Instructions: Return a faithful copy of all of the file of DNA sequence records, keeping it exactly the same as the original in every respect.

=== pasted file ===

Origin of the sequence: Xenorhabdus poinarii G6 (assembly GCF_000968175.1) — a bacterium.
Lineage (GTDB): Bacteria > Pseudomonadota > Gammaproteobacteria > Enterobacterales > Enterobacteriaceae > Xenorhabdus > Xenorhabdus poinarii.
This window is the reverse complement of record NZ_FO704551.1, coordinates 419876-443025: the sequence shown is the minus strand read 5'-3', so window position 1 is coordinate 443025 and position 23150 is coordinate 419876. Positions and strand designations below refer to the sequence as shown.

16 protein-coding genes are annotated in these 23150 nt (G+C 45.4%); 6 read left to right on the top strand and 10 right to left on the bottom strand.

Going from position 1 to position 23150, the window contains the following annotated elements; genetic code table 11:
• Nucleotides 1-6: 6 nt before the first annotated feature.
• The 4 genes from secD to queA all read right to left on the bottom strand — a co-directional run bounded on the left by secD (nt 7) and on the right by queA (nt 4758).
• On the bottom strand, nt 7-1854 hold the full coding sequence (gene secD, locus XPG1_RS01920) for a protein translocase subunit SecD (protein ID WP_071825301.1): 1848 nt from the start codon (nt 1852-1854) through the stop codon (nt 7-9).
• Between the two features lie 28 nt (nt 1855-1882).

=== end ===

Origin of the sequence: Xenorhabdus poinarii G6 (assembly GCF_000968175.1) — a bacterium.
Lineage (GTDB): Bacteria > Pseudomonadota > Gammaproteobacteria > Enterobacterales > Enterobacteriaceae > Xenorhabdus > Xenorhabdus poinarii.
This window is the reverse complement of record NZ_FO704551.1, coordinates 419876-443025: the sequence shown is the minus strand read 5'-3', so window position 1 is coordinate 443025 and position 23150 is coordinate 419876. Positions and strand designations below refer to the sequence as shown.

16 protein-coding genes are annotated in these 23150 nt (G+C 45.4%); 6 read left to right on the top strand and 10 right to left on the bottom strand.

Going from position 1 to position 23150, the window contains the following annotated elements; genetic code table 11:
• Nucleotides 1-6: 6 nt before the first annotated feature.
• The 4 genes from secD to queA all read right to left on the bottom strand — a co-directional run bounded on the left by secD (nt 7) and on the right by queA (nt 4758).
• On the bottom strand, nt 7-1854 hold the full coding sequence (gene secD, locus XPG1_RS01920) for a protein translocase subunit SecD (protein ID WP_071825301.1): 1848 nt from the start codon (nt 1852-1854) through the stop codon (nt 7-9).
• Between the two features lie 28 nt (nt 1855-1882).